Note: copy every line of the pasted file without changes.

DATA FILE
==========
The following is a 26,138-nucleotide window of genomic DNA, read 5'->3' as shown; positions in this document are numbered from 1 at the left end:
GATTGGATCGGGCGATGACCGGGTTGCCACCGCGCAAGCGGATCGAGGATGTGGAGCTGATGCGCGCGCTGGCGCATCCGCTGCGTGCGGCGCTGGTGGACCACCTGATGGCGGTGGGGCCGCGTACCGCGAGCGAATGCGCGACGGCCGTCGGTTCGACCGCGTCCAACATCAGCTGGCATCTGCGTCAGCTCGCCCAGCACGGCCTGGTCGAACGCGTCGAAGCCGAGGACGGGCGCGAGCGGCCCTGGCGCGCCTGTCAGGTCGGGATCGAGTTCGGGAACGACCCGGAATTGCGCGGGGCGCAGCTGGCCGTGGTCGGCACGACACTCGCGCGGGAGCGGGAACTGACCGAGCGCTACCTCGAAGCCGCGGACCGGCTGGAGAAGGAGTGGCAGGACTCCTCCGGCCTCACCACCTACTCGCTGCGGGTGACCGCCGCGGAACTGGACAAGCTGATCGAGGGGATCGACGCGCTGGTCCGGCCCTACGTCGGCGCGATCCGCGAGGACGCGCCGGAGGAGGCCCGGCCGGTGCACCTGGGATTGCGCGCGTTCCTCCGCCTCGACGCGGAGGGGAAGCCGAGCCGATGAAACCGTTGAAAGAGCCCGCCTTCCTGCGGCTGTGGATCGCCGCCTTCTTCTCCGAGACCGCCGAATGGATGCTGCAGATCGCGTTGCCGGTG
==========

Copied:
The following is a 26,138-nucleotide window of genomic DNA, read 5'->3' as shown; positions in this document are numbered from 1 at the left end:
GATTGGATCGGGCGATGACCGGGTTGCCACCGCGCAAGCGGATCGAGGATGTGGAGCTGATGCGCGCGCTGGCGCATCCGCTGCGTGCGGCGCTGGTGGACCACCTGATGGCGGTGGGGCCGCGTACCGCGAGCGAATGCGCGACGGCCGTCGGTTCGACCGCGTCCAACATCAGCTGGCATCTGCGTCAGCTCGCCCAGCACGGCCTGGTCGAACGCGTCGAAGCCGAGGACGGGCGCGAGCGGCCCTGGCGCGCCTGTCAGGTCGGGATCGAGTTCGGGAACGACCCGGAATTGCGCGGGGCGCAGCTGGCCGTGGTCGGCACGACACTCGCGCGGGAGCGGGAACTGACCGAGCGCTACCTCGAAGCCGCGGACCGGCTGGAGAAGGAGTGGCAGGACTCCTCCGGCCTCACCACCTACTCGCTGCGGGTGACCGCCGCGGAACTGGACAAGCTGATCGAGGGGATCGACGCGCTGGTCCGGCCCTACGTCGGCGCGATCCGCGAGGACGCGCCGGAGGAGGCCCGGCCGGTGCACCTGGGATTGCGCGCGTTCCTCCGCCTCGACGCGGAGGGGAAGCCGAGCCGATGAAACCGTTGAAAGAGCCCGCCTTCCTGCGGCTGTGGATCGCCGCCTTCTTCTCCGAGACCGCCGAATGGATGCTGCAGATCGCGTTGCCGGTG